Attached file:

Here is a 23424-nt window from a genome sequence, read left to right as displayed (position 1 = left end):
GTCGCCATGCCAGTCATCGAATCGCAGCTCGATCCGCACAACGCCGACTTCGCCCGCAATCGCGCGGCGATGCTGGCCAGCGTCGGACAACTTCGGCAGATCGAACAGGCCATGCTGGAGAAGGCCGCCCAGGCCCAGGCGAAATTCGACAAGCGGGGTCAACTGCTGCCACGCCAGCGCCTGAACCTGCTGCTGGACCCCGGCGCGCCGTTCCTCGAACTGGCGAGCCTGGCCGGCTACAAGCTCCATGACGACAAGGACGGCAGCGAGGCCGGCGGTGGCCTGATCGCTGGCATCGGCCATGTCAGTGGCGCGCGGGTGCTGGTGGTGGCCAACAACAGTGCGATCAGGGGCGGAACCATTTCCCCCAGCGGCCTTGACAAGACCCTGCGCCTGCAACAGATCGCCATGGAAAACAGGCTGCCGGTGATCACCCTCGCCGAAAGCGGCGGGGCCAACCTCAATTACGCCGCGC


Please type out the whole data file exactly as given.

Here is a 23424-nt window from a genome sequence, read left to right as displayed (position 1 = left end):
GTCGCCATGCCAGTCATCGAATCGCAGCTCGATCCGCACAACGCCGACTTCGCCCGCAATCGCGCGGCGATGCTGGCCAGCGTCGGACAACTTCGGCAGATCGAACAGGCCATGCTGGAGAAGGCCGCCCAGGCCCAGGCGAAATTCGACAAGCGGGGTCAACTGCTGCCACGCCAGCGCCTGAACCTGCTGCTGGACCCCGGCGCGCCGTTCCTCGAACTGGCGAGCCTGGCCGGCTACAAGCTCCATGACGACAAGGACGGCAGCGAGGCCGGCGGTGGCCTGATCGCTGGCATCGGCCATGTCAGTGGCGCGCGGGTGCTGGTGGTGGCCAACAACAGTGCGATCAGGGGCGGAACCATTTCCCCCAGCGGCCTTGACAAGACCCTGCGCCTGCAACAGATCGCCATGGAAAACAGGCTGCCGGTGATCACCCTCGCCGAAAGCGGCGGGGCCAACCTCAATTACGCCGCGC